New England Law | Boston students perform public service work through clinical courses, student groups, and employment, both paid and volunteer.
Students may obtain transcript recognition for approved public service legal work through the Public Service Transcript Notation Program.
Timothy Lewendon (Class of 2011)
Before I entered law school I had a strong internal desire to help others who faced the obstacle of injustice and inequality. Upon entering law school I did not know how or where I could contribute my skills to those underserved and underrepresented.
The New England Law | Boston clinical programs gave me an outlet for both my frustrations and interests in legal justice. Through the clinical programs I have gained practical legal experience while helping people with real world legal problems. The clinics have helped me build a strong résumé and network with legal professionals while earning law school course credit. The clinics are by far the most important and satisfying experiences that I have had in law school.
In the fall of my second year of law school I enrolled in the Public Interest Law Seminar and Clinic. I was placed at the school’s New England Law Clinical Law Office at 46 Church Street. Through the clinic I became certified under Supreme Judicial Court Rule 3:03, the student practice rule. The 3:03 certification allows law school students the ability to represent clients in a court of law under the supervision of a practicing attorney. And I did just that. As a student attorney I engaged in all of the responsibilities of an actual practicing attorney. I interviewed first time clients, analyzed my clients’ legal issues, researched the law that pertained to my clients’ issues, wrote and filed pretrial motions, negotiated and corresponded with opposing counsel, and represented my clients in divorce and child custody proceedings in front of a judge.
Because of my hard work and dedication at the New England Law Clinical Law Office I was chosen out of a group of applicants to work at the clinic over the summer. During the summer I took on a heavier case load that challenged me to improve the skills that I had acquired in the fall. Because of the heavier case load I was able to research more law, write more motions, and appear in court more often, including arguing in front of judges of the Probate and Family Court.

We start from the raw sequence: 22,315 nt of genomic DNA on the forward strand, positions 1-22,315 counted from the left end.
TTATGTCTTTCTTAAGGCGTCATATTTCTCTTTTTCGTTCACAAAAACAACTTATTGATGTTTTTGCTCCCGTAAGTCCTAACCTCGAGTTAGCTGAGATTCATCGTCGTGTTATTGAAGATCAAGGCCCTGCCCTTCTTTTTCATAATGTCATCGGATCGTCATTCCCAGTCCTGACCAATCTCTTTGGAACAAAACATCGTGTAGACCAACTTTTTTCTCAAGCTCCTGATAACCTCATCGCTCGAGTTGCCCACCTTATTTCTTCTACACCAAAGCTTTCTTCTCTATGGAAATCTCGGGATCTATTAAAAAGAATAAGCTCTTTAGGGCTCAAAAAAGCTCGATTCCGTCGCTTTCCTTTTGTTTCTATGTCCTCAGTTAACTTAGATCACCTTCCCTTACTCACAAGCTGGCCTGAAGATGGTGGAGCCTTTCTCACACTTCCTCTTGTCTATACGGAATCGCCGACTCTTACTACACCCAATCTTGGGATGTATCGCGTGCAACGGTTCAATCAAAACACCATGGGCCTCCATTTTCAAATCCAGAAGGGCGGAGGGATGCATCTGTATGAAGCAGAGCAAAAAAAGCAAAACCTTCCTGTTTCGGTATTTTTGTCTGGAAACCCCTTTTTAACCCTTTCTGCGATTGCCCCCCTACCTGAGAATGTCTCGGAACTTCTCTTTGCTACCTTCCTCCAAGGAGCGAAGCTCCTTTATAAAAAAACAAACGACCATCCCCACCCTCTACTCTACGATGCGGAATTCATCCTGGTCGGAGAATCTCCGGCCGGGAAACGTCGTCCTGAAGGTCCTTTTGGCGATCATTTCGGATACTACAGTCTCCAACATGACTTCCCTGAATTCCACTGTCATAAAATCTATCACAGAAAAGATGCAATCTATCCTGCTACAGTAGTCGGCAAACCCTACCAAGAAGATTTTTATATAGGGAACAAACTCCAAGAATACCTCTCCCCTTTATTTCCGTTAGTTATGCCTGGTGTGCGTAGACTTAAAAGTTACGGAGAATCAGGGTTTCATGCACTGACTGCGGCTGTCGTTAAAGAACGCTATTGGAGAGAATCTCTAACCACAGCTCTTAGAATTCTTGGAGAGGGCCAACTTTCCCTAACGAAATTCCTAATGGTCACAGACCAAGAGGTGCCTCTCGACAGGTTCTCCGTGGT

My positive experience with the Public Interest Law Clinic encouraged me to continue my practical legal education through other clinics. In the fall of my third year of law school I enrolled in the Government Lawyer Clinic. I was placed in the Trial Division of the Massachusetts Attorney General’s Office as a legal intern. I gained a new perspective on trial strategy as I represented the commonwealth and its agencies instead of the individual. I also significantly increased my legal writing skills as I wrote many pre-trial motions and prepared discovery for high profile cases.
I concluded my clinical experience with the Family Law Clinic in my last semester of law school. I was placed at both the Suffolk Probate and Family Court and the Supreme Judicial Court as a law clerk to the judges. I had the pleasure of researching case-specific issues for the judges at the Probate and Family Court. I had the responsibility of researching general and sometimes abstract questions of law for the chief justice of the Probate and Family Court. It is surreal to think that the research I prepared for the judges may end up in one of their written opinions in the near future and may even help people obtain the justice that they deserve.
Being able to experience the ins and outs of public interest law through the clinical programs was an invaluable insight that could not have been learned in the classroom. Being able to actually practice public interest law has given me the confidence to believe that I can be an attorney, stand up for someone who needs a voice that will call for justice, and make a difference in that person’s life.